Anthony Mantha and Auston Matthews take home the other two spots after scoring five goals each in their first week. Mantha did it in just two games, including a four-goal performance last night against the Dallas Stars. The 25-year old winger is looking to build off his career-high 25 goals a year ago, which he recorded in just 67 games. Matthews meanwhile continues his October dominance, scoring in each of the Toronto Maple Leafs’ first three contests. The 22-year old center now has 30 goals in 35 career games in the month of October.
- Michael Leighton has decided to hang up his pads after a long professional career, announcing his retirement through Scott Powers of The Athletic (subscription required). The veteran goaltender played for 21 different teams over an 18-year career, suiting up 111 times in the NHL regular season. Perhaps most notably though was his appearance for the Philadelphia Flyers in the 2010 playoffs, where he started 13 games and recorded a .916 save percentage. The Flyers would lose in the Stanley Cup Final to the Chicago Blackhawks, with Patrick Kane scoring his classic Cup-winning goal in overtime of game six against Leighton.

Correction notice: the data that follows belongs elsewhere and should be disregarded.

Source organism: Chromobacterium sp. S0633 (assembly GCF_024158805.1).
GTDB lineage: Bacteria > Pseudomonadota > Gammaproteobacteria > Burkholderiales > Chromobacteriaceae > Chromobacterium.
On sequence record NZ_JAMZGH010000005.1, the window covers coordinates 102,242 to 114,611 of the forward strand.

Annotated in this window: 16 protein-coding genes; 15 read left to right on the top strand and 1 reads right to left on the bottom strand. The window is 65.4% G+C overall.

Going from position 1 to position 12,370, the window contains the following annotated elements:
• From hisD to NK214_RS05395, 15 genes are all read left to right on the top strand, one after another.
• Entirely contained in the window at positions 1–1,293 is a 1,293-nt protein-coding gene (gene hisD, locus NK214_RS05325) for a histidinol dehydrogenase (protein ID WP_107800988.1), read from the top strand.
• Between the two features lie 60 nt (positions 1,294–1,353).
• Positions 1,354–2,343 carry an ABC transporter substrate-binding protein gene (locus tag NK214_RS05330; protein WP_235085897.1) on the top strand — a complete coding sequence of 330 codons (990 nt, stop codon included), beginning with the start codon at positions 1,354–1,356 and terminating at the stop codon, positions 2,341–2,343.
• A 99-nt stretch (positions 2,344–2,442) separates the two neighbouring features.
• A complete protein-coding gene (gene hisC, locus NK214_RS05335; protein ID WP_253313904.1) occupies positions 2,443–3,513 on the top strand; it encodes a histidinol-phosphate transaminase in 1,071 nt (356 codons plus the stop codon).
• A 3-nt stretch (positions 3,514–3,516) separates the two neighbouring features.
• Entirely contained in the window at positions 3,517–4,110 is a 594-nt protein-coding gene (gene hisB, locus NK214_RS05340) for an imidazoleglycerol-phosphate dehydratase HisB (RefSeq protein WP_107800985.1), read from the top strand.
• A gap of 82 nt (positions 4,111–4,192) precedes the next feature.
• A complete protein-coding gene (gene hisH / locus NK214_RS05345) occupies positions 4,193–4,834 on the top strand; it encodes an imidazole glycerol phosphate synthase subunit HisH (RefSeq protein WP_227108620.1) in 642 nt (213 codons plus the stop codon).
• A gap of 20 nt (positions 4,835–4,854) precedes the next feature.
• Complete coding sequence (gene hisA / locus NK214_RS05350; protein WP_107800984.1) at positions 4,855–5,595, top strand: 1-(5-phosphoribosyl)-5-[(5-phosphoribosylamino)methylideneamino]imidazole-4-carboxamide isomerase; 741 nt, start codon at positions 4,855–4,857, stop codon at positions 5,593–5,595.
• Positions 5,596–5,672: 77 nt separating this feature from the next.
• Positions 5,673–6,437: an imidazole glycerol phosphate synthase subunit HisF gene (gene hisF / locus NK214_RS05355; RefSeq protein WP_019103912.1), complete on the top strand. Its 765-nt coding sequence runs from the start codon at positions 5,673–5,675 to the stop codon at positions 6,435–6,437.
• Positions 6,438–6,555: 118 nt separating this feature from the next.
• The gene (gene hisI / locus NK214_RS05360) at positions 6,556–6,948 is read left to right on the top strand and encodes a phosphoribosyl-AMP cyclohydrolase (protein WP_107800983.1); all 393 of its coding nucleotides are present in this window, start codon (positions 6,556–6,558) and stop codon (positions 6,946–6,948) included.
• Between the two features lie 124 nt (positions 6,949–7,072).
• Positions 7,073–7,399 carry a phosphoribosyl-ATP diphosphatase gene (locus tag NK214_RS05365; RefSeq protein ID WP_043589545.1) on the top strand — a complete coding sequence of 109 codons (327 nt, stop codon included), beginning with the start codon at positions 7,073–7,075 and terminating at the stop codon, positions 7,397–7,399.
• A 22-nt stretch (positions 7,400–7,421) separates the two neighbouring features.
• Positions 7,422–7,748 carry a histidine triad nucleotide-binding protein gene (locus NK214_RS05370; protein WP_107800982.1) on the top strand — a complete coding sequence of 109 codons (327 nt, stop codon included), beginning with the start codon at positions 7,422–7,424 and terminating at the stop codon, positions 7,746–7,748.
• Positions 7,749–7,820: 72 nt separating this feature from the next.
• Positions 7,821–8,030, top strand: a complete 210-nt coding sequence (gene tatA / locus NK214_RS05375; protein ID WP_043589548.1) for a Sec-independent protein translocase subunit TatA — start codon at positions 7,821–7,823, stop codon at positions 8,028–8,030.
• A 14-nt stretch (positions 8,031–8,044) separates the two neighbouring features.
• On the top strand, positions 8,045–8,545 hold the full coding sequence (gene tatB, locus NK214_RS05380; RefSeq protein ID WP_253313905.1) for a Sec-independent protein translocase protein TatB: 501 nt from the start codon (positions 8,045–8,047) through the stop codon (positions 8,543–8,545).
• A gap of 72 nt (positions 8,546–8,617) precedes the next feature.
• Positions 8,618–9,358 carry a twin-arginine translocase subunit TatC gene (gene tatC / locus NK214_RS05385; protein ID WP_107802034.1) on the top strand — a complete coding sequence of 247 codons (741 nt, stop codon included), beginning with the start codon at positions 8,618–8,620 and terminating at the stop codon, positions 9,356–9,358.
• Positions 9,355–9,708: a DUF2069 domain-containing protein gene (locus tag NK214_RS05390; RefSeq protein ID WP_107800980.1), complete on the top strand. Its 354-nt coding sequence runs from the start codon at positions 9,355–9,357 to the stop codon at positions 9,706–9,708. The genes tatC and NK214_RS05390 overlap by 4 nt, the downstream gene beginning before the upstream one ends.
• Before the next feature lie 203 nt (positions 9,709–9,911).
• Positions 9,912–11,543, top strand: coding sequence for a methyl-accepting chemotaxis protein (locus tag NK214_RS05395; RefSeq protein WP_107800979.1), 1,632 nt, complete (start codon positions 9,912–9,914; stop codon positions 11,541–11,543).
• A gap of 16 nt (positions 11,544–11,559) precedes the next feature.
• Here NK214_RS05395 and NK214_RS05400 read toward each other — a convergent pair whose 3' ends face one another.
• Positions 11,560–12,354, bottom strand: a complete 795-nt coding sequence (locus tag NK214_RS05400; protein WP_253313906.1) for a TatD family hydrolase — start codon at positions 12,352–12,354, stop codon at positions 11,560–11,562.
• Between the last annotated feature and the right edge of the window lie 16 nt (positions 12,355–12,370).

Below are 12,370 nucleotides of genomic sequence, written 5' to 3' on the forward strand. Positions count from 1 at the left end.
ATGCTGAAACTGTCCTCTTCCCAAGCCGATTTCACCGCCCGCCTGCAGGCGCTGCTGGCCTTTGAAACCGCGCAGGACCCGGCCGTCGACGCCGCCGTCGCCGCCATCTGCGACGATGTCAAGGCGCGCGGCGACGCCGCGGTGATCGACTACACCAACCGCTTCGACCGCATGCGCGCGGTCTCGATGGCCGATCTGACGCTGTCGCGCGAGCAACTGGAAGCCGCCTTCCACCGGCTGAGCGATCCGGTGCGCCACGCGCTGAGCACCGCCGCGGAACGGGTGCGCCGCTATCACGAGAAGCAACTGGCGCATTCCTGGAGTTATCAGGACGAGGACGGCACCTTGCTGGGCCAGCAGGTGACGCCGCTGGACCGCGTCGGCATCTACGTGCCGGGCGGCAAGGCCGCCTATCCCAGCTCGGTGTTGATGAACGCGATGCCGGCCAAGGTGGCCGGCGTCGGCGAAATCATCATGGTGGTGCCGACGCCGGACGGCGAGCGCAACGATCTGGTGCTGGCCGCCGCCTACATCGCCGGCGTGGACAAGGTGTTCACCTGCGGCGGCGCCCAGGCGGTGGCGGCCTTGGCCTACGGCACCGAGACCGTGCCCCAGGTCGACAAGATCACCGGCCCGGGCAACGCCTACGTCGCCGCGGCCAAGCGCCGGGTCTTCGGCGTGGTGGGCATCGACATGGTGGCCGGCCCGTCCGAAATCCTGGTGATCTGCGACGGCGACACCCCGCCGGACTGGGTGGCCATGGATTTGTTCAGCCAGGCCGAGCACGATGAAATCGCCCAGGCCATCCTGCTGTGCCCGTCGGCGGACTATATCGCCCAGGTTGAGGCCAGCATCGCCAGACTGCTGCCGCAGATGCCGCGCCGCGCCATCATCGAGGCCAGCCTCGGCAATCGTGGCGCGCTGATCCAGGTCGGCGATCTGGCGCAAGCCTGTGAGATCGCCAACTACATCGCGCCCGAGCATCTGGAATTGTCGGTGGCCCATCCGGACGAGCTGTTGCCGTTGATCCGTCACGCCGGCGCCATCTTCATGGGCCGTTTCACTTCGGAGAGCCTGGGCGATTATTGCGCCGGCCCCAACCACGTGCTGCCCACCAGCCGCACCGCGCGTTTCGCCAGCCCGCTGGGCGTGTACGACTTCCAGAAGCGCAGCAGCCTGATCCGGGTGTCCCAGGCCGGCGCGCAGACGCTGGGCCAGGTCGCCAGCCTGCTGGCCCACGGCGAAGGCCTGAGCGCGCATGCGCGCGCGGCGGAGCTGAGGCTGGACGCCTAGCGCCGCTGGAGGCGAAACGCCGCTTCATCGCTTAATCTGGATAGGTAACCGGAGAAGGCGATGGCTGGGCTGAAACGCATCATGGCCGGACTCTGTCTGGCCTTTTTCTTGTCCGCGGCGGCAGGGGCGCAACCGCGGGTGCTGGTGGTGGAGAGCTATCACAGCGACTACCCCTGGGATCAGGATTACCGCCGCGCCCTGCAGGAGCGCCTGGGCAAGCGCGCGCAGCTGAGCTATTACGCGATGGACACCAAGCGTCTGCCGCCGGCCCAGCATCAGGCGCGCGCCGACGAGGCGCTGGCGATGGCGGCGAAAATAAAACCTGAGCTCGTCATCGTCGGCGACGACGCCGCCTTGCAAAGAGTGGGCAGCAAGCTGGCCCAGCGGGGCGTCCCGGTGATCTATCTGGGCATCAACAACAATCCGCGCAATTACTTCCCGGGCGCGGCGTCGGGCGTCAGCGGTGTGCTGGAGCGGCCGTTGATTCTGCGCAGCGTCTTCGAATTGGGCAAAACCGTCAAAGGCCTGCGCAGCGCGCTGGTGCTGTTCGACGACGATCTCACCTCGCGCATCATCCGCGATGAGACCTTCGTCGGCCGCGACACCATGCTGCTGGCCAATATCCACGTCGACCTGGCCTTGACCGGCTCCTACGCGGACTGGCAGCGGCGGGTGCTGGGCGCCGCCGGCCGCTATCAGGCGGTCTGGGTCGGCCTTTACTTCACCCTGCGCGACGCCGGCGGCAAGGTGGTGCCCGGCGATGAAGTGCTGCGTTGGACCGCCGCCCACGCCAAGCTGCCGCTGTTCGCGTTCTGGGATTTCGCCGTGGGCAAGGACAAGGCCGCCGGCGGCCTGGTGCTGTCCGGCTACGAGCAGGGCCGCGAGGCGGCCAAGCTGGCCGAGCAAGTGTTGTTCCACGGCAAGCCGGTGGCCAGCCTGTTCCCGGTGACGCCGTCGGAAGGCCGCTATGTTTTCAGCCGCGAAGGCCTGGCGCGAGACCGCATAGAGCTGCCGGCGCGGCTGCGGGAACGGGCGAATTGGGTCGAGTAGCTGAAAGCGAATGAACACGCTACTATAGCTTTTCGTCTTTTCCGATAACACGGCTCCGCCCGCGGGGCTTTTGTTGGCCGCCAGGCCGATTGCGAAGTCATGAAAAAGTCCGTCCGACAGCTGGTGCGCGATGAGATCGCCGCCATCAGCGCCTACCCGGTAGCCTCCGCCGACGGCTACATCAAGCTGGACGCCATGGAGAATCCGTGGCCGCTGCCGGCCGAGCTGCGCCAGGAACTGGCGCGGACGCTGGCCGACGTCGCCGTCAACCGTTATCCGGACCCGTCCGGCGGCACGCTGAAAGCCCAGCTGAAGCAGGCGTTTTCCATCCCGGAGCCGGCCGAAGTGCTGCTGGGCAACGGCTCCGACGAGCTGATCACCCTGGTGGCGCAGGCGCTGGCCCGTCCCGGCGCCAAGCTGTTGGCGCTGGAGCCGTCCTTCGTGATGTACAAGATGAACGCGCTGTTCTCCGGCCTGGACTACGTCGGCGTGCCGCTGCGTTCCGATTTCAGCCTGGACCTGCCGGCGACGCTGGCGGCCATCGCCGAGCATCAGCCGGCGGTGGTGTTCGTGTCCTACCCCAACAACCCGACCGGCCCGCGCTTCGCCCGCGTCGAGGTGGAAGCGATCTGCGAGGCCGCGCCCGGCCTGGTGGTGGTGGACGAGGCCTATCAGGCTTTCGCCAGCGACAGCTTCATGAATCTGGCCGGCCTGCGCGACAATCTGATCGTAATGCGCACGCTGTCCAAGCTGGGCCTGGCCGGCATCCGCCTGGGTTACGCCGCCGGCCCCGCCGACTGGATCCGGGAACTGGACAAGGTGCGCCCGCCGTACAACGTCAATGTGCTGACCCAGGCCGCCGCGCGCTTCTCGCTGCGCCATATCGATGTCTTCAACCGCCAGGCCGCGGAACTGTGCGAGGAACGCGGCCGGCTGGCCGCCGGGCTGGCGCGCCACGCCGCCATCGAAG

- Josh Morrissey returned to practice for the Winnipeg Jets today, and his presence will be welcomed wholeheartedly whenever he’s able to suit up for a game. The Jets defense has been ravaged by everything from free agency, to injury and even potential retirement, leaving Morrissey as the most important blueliner on the team. The team is back in action tomorrow night against the Pittsburgh Penguins, before returning home for a game on Thursday night.